Experienced Virtual Assistants on Twitter?
I use Twitter. I use it to communicate with others, get my questions answered and learn new things for my business and for me personally. These things are all great. But there is one more way that I use it, that gave me the basis for today’s post. I monitor it for feedback on virtual assistants, my business in particular, but also virtual assistants as a whole. This weekend I received my e-mail from TweetBeep giving me the low down on what was being said about virtual assistant’s on Twitter. Most of it tends to be VA’s offering services or sending ideas of how their services can be used. Occasionally someone tweets that they need a VA and they are then overwhelmed with messages from virtual assistant’s offering their help. But there was one tweet that stood out from the rest in this particular digest of tweets. The author said, in effect, that there were tons of virtual assistants on Twitter but none of them had experience.
I don’t know the story behind that tweet, heck, I haven’t even used his exact wording, but I can imagine what might have happened. He used Twitter to publicize his need for a VA and was greeted with plenty of responses, but when he went to the corresponding websites, he somehow came to the conclusion that they lacked experience. Is it true? Are all of these virtual assistants hovering, waiting for the next “I need a virtual assistant” tweet, inexperienced VA’s?
I happen to know that there are plenty of experienced virtual assistants on Twitter, myself included. So why did this person come away with this perception? I’m not sure, but I can throw out a couple of thoughts on the matter.
My first thought is that perhaps the individuals he is checking out are ‘new’ to virtual assistance, but have plenty of professional office experience. Perhaps they aren’t including or referring to that professional experience on their websites?
My second thought is that the more experienced virtual assistants probably aren’t as apt to jump all over a ‘tweeted’ request for a VA. Why? I can only speak for myself, but there are several reasons I don’t generally tweet back an “I’m a virtual assistant, how can I help you?” Many times I don’t see the tweet until a service like Google Alerts or TweetBeep sends it to me in digest format. I figure by the time I see it, the writer has already received a ton of responses. If it relates specifically to something I specialize in, I might contact them asking if they’ve found what they are looking for. Sometimes I simply follow that person, who can resist checking out a new follower? And some days I’m just too busy to keep track of Twitter. So perhaps many of the experienced VA’s are like me, and miss the tweets for virtual assistant help completely.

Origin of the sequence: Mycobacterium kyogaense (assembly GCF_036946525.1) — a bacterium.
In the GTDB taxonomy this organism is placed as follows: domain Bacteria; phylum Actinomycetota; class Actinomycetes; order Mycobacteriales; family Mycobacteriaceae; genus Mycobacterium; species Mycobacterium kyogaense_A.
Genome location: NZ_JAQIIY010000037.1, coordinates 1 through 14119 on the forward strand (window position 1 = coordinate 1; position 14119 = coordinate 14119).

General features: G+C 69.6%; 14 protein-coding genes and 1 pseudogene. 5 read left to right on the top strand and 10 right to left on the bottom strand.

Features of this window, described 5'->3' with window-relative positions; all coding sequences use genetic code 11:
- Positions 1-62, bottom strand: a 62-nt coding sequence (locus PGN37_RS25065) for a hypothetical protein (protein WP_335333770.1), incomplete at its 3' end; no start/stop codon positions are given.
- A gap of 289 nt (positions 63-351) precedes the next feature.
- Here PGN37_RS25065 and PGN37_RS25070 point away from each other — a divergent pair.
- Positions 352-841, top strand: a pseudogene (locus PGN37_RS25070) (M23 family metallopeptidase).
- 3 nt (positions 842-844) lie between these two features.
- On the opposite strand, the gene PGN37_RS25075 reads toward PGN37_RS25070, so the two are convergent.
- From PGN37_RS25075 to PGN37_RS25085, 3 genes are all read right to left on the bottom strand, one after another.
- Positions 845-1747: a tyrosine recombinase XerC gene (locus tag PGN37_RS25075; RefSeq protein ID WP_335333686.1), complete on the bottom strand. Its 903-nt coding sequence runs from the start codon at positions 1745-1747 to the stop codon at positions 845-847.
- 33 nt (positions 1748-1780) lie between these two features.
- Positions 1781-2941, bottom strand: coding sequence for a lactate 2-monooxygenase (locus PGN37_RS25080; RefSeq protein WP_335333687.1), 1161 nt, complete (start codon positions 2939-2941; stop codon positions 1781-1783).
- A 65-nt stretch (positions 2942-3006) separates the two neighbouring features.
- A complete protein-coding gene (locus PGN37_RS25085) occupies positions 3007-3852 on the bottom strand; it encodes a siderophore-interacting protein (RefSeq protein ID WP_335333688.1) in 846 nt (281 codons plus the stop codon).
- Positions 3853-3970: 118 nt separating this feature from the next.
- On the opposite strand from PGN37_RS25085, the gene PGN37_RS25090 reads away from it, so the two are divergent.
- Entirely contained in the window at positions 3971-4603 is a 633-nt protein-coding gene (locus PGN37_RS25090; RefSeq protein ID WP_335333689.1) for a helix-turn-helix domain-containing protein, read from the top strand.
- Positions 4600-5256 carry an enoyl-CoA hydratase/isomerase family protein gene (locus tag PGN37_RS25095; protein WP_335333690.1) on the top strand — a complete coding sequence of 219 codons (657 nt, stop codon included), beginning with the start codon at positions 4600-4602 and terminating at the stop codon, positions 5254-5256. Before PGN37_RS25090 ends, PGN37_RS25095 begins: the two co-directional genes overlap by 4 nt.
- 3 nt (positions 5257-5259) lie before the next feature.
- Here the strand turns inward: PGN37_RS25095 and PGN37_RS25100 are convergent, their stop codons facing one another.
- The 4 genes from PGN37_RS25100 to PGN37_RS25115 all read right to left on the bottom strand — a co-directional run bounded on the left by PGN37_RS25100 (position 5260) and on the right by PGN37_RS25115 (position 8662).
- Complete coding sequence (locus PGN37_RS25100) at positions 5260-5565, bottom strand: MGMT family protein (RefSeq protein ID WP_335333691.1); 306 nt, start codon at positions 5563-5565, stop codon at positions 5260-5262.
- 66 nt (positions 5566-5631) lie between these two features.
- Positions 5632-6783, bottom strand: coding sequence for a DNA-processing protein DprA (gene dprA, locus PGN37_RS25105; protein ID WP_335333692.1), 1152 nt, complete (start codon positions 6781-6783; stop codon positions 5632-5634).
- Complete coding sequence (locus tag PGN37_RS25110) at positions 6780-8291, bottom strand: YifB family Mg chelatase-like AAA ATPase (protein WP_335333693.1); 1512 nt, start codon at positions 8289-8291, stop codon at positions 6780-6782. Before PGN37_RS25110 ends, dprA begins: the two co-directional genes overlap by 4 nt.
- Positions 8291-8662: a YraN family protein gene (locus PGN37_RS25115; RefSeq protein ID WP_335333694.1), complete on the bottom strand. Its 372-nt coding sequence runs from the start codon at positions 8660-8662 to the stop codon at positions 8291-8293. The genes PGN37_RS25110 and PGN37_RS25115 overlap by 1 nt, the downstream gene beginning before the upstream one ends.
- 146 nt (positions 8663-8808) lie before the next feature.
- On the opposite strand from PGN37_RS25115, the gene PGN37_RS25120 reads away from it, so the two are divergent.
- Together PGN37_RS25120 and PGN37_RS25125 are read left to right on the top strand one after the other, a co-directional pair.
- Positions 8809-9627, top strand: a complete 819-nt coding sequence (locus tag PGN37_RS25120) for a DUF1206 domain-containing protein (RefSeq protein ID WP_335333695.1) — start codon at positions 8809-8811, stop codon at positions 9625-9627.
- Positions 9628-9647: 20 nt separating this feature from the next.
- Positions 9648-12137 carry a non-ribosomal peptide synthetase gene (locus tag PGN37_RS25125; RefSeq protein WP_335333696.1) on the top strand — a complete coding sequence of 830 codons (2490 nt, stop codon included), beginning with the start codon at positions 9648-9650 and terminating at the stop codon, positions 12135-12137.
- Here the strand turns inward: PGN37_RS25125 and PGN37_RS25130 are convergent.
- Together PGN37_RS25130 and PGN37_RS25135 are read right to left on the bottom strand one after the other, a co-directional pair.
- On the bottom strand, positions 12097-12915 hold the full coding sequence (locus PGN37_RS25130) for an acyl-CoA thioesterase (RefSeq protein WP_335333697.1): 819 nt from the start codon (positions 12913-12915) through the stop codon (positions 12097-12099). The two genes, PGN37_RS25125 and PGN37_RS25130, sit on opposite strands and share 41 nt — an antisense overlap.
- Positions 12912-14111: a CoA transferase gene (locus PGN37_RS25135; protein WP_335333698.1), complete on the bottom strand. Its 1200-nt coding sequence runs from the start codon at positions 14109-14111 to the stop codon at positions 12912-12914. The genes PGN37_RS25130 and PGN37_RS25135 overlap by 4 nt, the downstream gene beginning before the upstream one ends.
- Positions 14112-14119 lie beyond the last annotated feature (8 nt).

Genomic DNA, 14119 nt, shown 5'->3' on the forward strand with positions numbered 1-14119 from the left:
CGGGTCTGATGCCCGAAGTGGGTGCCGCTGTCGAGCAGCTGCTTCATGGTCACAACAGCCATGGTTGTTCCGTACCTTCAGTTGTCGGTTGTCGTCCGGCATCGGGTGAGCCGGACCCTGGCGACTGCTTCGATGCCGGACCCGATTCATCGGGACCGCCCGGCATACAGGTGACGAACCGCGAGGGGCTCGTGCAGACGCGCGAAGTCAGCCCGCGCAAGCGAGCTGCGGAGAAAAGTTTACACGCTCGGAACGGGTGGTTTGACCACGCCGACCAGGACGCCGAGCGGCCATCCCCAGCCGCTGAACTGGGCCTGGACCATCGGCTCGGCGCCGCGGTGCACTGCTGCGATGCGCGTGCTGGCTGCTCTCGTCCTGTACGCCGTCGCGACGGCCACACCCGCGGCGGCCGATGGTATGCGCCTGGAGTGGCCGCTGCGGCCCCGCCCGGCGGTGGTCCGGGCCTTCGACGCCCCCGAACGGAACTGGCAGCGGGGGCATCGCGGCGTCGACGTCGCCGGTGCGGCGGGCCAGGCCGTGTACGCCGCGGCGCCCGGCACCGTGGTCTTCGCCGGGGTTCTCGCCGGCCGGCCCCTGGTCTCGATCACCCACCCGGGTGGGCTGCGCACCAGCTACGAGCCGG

My final thought? I’m sure the tweeter was right in some respects, I’m sure there are some virtual assistants on twitter that lacked the experience he was looking for. The recent attention virtual assistance has gotten in the media has caused a flurry of bandwagon jumpers looking for an easy, work from home opportunity. Sadly, many people that lack any true professional administrative experience are hanging a shingle and calling themselves a virtual assistant.
So what’s a savvy TwitterFolk to do in order to find a quality VA via Twitter? Perhaps ask others if they use a VA and ask for a referral? Or do a twitter search for the item you need a VA to do for you and see if one has tweeted about doing that item. Look at what particular virtual assistants have posted recently. Are there links to blog posts they’ve written? Links and retweets of other Twitter users? Perhaps if you look a little closer you’ll see these might possibly be that VA’s clients? But most of all I believe you should look for professionalism. That’s not to say a truly experienced VA won’t be tweeting lighthearted stuff, but I believe you’ll recognize the professionalism when examining their twitter stream.
So in answer to the mystery tweeter who said none of the virtual assistants on Twitter had experience; there are plenty of highly capable, experienced professional VA’s using Twitter. But like anything else of value, sometimes you have to look a little harder for it.